New data shows car title loans big business in Virginia

RICHMOND, Va. — Virginia car title lenders doled out nearly 25,000 loans worth more than $21 million in the last three months of 2010, according to data collected for the first time since the state started regulating the lenders.

Car title lenders were unregulated in Virginia until October, when a new law took effect that limited how much the companies can charge, how much they can lend and for how long. Despite the protections, more than 3,500 borrowers missed payments for at least 60 days during those three months, and nearly 200 had their vehicles repossessed.

Meanwhile, the new State Corporation Commission data shows that laws enacted in 2008 to curb the repeated use of their close cousin, payday loans, have dramatically reduced their use.

Both are short-term loans that charge borrowers triple-digit interest rates. Payday loans hold a paycheck as collateral for a loan, whereas a car title loan uses a vehicle.

“We definitely consider it a step forward getting this law passed,” said Jay Speer, executive director of the Virginia Poverty Law Center and a leading advocate against car title and payday lending. “Without a doubt, we still think these are a very, very bad idea for anybody.”

Title lenders argue the number of loans shows there is a legitimate need for such short-term credit. They argue that those with bad credit and struggling small businesses have nowhere else to turn for small loans.

“It shows that it’s needed,” said Scott Johnson, who represents Community Loans of America. “It shows that you still have a large number of Virginians that don’t have other means of credit.”

The number of car title loans could increase dramatically, because Virginia lawmakers voted this winter to allow companies to extend loans to those in other states even if those states have banned the practice. All of Virginia’s neighbors except Tennessee have either banned car title lenders or capped the interest rate so low that they don’t operate there.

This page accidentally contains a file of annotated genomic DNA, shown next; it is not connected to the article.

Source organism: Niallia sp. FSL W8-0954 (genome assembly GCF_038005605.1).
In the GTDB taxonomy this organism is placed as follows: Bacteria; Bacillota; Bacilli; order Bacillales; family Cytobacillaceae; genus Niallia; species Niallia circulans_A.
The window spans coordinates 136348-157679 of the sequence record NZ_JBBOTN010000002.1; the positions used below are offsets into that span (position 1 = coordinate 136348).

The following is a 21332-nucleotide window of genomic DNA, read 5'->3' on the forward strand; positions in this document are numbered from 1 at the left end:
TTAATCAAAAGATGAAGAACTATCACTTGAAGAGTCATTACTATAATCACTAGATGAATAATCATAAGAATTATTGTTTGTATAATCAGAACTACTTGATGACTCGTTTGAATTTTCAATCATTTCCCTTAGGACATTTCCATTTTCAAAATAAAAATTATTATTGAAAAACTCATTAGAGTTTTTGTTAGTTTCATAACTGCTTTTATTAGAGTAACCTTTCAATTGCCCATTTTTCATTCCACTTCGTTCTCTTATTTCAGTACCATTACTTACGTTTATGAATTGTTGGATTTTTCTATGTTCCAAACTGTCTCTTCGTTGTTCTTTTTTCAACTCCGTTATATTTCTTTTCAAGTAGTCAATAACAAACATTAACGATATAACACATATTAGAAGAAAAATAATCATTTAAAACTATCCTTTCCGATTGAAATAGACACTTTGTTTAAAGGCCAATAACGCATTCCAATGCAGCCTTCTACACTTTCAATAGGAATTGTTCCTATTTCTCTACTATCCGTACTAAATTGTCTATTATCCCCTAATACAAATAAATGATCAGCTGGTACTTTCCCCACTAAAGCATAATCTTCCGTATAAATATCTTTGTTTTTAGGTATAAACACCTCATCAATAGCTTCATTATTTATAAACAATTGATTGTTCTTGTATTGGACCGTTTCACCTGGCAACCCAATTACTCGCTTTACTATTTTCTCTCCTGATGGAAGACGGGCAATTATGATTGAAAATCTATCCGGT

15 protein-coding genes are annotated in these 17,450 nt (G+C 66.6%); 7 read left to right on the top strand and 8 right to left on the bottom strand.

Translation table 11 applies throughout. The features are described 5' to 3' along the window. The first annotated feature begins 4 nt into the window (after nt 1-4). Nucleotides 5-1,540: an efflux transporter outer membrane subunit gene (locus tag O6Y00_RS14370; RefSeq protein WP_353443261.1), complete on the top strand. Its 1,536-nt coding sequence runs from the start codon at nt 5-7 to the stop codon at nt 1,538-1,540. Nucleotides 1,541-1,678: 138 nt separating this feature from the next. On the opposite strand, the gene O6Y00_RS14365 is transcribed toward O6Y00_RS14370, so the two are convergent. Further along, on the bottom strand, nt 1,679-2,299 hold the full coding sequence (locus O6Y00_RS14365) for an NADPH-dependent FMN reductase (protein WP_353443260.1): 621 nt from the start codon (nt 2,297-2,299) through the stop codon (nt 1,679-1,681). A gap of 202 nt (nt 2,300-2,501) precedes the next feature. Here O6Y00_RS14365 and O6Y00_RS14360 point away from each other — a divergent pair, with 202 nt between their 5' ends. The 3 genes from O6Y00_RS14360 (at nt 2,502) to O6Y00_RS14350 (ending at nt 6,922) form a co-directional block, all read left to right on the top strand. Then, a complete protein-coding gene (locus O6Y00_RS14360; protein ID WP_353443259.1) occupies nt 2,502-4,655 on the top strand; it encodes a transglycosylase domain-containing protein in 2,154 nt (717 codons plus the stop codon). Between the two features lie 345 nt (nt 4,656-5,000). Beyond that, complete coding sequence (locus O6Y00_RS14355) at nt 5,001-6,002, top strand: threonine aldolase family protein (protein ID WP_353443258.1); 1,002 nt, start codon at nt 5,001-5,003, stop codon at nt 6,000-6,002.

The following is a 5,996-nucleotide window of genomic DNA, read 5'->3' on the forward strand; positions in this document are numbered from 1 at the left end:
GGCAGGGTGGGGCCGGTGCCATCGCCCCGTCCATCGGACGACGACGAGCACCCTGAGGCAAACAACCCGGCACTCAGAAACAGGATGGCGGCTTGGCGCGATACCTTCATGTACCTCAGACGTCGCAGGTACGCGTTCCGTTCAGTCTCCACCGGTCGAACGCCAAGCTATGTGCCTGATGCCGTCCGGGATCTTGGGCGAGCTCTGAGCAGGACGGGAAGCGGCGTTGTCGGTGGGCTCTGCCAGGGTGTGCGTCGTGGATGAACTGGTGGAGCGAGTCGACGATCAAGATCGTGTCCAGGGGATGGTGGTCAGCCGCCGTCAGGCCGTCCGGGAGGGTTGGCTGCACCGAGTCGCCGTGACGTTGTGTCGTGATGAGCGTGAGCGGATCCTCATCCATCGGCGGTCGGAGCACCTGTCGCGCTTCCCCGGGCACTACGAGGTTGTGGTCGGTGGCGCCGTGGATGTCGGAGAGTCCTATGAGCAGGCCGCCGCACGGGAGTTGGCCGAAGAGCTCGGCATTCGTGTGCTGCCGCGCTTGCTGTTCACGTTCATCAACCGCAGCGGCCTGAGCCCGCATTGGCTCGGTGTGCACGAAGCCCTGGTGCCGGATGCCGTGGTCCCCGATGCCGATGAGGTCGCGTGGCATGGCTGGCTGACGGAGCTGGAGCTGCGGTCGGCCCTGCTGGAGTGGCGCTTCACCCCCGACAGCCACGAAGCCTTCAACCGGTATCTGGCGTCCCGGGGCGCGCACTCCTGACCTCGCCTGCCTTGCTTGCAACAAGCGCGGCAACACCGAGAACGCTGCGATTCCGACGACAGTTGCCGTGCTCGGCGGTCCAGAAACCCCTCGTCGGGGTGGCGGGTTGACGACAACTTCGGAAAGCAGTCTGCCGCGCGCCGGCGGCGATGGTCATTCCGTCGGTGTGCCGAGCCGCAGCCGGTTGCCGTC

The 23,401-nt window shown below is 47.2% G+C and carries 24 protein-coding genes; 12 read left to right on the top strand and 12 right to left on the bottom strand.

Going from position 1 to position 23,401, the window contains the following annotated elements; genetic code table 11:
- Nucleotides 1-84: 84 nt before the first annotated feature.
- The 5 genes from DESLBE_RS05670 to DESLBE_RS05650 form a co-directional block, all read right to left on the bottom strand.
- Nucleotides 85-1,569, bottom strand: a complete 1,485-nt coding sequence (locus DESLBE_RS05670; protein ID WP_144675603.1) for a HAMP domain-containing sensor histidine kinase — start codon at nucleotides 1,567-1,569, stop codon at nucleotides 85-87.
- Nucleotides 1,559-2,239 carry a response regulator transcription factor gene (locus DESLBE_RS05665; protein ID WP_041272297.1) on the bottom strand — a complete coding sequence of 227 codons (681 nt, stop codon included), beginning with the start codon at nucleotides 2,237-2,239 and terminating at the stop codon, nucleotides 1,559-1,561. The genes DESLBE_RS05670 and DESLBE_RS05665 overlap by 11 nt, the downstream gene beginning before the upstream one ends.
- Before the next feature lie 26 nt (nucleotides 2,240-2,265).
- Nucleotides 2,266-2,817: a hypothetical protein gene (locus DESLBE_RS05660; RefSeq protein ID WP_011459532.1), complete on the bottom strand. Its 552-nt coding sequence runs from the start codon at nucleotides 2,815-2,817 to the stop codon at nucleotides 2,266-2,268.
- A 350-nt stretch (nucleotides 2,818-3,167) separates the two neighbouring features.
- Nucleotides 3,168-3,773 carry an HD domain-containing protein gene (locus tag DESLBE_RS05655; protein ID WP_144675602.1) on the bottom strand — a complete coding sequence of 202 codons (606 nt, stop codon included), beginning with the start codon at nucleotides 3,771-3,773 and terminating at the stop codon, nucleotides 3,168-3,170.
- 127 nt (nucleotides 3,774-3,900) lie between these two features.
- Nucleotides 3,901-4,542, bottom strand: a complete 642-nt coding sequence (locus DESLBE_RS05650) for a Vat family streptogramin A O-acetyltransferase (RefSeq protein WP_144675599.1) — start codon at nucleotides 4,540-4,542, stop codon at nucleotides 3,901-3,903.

Maryland’s Attorney General’s Office had reached out to Virginia before the law was passed, but its concerns were ignored.

“Our state legislature’s done a good job of keeping payday lending and car title lending out of Maryland, and we’re concerned about surrounding states who would basically allow Maryland consumers to cross the border to get them,” said Steve Sakamoto-Wengel, deputy chief of Maryland’s consumer protection division.

For years, Virginia lawmakers had no idea how many car title lenders operated in the state, how much interest they charged or how many loans they issued. The companies flew under the radar while advocacy groups fought for stricter regulation on payday loans, which before the 2008 crackdown was a $1.3 billion business.

Once the legislature passed the payday lending reforms, the focus shifted to car title lenders, who critics argued were worse because those who fall behind repaying the loans lose their vehicles. Borrowers often would pay for months, sometimes thousands of dollars, and never touch the principle. If they fell behind, their vehicles were repossessed and often sold at auction.

The new State Corporation Commission data shows that of the 200 repossessed since October, only two were sold.

“I think that’s indicative that if a car is repossessed, the title lender works with the customer to try to work things out,” he said. “That’s a good sign.”

Speer and others worry that there will be a proliferation of car title lenders now that they have the state’s blessing to operate here.

That’s what happened to payday lenders, who were authorized to do business in Virginia in 2002. By 2007, there were more than 800 payday lending stores. After the crackdown, many changed over to other products, including car title loans. Last year, there were 288 payday lenders statewide.

The number of payday loans issued fell from more than 3.5 million in 2007 to about 435,000 last year.

The legal changes have curbed repeat borrowing. Before the reform was passed, more than 94,500 borrowers received 13 or more payday loans in 2007. Last year, only one borrower took out as many payday loans.

“We’re very pleased that those numbers have gone down so there’s a whole lot less people getting caught up in this,” Speer said. “It shows that some of the reforms definitely worked.”

While they won the reforms, fights to cap the interest rate that both types of lenders can charge at 36 percent have been unsuccessful. The average interest rates for car title loans remained 214 percent, while payday lenders charged an average 281 percent.

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